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    Cortez Allen was the second cornerback taken by the Steelers last season, and he made the most of his first training camp, impressing the coaching staff enough to earn a spot playing in passing situations.

    Allen played in 15 games, including the game against the New England Patriots in which the Steelers defense shut down Tom Brady and the high-powered Patriots' offense.

    Alameda Ta'amu will hope to have a similar type of impact as a rookie.

    With Casey Hampton recovering from an ACL injury, Ta'amu may have to share time with Steve McLendon at nose tackle early in the season.

    Pittsburgh likes to rotate their defensive linemen, and Ta'amu would not start, but instead be used to give the other defenders a break when needed.

    However, like most defensive linemen on the Steelers roster, Ta'amu will need time to develop as defensive line coach John Mitchell strips him down of everything that he knows and builds him back up.

    As a result, Ta'amu may not see the field much this year.

    Projected Impact Compared to 2011: Equal. The learning curve will limit Ta'amu's impact, but Hampton's injury should mean more playing time than most defensive line rookies get.

5th Round

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    Chris Carter was billed as one of the late-round steals of last year's draft. We did not get to see if he was or not, as he suffered through a hamstring injury for much of the year.

    Carter only played in eight games and had three tackles while playing on special teams.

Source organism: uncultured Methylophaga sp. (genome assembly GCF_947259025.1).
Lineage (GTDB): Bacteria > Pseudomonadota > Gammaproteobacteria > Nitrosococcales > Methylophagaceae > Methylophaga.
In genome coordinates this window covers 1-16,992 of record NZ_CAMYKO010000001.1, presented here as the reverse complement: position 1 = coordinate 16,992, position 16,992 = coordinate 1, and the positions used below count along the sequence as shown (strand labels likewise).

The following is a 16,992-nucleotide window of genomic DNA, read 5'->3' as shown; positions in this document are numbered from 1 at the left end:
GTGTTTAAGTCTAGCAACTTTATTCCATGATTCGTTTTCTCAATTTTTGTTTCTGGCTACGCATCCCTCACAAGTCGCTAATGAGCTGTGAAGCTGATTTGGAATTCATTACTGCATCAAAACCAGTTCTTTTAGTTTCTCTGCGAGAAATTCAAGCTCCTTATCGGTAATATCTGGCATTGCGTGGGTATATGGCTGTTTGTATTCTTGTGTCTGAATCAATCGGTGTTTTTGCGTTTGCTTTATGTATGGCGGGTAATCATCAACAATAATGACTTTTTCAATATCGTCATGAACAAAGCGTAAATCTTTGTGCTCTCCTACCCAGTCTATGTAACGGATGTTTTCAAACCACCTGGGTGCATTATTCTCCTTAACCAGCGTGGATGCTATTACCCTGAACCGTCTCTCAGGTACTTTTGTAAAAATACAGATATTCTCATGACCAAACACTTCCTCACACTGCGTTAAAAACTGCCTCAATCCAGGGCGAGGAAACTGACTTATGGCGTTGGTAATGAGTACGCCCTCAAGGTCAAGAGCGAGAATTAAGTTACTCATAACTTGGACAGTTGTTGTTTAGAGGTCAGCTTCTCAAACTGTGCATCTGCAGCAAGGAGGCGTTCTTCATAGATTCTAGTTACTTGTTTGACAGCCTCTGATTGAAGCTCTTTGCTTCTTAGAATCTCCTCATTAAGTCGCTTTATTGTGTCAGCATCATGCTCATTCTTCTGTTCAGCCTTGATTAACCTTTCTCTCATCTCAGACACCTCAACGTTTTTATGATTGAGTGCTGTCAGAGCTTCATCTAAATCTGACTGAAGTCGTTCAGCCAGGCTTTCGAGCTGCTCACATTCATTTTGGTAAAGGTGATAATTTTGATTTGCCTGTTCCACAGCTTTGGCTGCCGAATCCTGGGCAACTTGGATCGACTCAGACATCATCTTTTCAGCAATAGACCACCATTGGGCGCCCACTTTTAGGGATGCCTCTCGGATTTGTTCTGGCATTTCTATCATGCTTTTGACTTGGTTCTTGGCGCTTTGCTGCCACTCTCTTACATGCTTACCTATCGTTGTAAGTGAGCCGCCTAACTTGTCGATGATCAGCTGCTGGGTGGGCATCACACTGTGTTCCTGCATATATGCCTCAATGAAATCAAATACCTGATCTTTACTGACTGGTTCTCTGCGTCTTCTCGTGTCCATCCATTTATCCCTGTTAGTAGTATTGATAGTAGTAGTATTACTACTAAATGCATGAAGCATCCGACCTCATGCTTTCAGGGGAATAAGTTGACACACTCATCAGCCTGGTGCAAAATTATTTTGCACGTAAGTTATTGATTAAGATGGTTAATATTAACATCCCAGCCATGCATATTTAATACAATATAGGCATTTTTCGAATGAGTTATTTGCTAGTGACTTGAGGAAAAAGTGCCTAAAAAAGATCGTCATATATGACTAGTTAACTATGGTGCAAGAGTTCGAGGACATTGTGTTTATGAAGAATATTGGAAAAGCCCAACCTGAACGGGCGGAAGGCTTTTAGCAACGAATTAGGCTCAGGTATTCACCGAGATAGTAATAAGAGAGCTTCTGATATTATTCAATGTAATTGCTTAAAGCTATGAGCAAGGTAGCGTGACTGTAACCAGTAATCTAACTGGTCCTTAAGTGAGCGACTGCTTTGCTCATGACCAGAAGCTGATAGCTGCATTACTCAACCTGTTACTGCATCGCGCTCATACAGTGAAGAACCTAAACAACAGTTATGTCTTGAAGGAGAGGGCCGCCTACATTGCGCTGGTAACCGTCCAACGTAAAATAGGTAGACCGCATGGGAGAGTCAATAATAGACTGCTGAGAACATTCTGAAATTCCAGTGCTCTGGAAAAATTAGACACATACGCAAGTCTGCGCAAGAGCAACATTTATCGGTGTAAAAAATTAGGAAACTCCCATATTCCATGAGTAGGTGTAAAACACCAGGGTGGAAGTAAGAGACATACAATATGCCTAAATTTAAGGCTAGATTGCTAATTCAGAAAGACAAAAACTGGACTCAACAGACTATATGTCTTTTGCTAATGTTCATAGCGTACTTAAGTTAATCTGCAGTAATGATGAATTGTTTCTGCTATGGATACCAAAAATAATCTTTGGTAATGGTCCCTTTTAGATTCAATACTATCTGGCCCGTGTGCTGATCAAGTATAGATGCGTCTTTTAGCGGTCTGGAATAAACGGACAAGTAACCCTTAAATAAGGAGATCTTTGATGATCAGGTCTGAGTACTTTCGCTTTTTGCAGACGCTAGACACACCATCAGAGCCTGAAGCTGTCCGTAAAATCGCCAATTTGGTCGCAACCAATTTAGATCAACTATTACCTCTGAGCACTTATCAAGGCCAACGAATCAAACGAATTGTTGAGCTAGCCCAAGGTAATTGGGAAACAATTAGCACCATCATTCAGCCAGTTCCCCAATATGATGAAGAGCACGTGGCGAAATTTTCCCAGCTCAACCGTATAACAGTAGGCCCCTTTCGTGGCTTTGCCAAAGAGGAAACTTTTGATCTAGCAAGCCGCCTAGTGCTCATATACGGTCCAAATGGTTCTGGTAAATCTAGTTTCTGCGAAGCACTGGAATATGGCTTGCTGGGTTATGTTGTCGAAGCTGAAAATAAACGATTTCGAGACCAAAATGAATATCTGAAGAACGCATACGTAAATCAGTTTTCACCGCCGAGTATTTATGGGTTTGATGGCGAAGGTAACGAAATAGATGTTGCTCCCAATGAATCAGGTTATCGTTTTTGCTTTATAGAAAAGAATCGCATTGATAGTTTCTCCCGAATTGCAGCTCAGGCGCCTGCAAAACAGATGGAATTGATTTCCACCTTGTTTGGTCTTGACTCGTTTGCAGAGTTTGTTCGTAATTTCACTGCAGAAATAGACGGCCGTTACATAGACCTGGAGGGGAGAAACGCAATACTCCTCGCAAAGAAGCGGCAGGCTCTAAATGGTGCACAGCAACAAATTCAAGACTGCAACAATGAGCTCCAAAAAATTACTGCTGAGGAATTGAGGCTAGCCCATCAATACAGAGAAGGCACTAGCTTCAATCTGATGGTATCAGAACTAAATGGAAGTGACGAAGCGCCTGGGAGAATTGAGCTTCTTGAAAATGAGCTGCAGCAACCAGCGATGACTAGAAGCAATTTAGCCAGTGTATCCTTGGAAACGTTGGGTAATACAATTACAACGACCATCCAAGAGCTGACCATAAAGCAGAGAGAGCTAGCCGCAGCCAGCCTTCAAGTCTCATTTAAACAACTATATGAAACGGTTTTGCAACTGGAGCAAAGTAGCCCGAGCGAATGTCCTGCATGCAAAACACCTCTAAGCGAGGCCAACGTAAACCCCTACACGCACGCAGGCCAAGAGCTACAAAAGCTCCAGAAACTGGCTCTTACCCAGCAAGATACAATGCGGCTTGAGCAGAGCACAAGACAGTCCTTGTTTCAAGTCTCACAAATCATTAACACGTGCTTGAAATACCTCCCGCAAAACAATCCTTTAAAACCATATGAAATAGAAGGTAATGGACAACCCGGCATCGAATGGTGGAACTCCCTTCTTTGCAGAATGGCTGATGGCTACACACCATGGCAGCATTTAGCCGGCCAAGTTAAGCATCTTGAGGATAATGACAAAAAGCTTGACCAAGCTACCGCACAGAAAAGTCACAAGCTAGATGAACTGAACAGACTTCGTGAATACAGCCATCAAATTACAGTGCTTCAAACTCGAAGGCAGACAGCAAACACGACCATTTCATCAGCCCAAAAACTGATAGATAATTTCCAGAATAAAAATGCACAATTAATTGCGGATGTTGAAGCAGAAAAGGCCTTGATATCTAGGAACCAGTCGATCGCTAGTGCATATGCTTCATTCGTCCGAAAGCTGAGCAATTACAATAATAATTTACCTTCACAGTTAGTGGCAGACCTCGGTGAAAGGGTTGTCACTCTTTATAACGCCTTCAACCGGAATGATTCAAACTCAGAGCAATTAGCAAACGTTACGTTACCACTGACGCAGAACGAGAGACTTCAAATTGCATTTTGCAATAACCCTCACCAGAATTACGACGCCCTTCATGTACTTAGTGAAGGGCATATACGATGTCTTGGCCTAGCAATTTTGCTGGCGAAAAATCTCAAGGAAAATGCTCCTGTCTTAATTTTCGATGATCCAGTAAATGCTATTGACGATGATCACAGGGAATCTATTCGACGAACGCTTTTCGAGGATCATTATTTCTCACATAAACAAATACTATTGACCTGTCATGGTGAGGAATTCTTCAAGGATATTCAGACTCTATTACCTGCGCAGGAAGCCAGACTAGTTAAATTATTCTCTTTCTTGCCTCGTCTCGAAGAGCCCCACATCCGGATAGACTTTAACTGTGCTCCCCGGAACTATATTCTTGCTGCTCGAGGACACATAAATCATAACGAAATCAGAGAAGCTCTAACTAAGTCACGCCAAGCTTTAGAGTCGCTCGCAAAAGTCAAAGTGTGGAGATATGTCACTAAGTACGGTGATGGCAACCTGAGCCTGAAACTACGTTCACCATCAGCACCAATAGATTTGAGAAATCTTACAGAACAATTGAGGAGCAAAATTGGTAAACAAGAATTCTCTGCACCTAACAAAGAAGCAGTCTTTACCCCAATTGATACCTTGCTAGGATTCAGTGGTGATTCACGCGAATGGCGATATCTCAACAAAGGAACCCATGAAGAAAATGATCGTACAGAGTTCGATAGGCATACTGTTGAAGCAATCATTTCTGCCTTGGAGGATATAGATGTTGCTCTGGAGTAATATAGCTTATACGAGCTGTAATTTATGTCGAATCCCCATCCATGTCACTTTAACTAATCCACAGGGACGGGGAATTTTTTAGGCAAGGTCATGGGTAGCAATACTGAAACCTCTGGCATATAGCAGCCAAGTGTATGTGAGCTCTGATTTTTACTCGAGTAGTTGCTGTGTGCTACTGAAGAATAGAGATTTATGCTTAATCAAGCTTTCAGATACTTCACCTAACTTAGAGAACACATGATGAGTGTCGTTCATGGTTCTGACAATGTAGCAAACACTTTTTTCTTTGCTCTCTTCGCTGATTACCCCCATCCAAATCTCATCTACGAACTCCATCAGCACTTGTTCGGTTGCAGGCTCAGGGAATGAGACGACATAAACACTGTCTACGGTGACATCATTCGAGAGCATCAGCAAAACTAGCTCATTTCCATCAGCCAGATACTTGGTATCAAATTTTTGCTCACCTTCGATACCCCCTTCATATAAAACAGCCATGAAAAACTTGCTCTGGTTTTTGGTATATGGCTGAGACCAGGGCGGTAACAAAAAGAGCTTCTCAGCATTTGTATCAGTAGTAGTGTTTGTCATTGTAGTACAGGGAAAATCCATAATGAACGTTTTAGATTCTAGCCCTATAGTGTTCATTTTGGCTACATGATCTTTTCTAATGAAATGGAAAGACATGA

Chris Rainey is thought of as another potential steal late in the draft, and the Steelers hope they have a better outcome with him.

    Rainey will be a versatile player who shows a potential shift in the offense with Todd Haley as offensive coordinator.

    There were few players as fast as Rainey, who is a running back with solid hands, so the Steelers could use him in a number of ways, including splitting him out as a receiver.

    Rainey has the ability to break a huge play every time he touches the ball and can make an impact in the return game as well, or line up to block punts, an area where he was outstanding in college.

    Projected Impact Compared to 2011: Greater. Rainey is very versatile, and as long as he stays healthy, he should see more action than Carter did last season, as he can make an impact on special teams or as a situational player on offense.

6th Round

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    Last year, Keith Williams was the only draft choice to not make the team.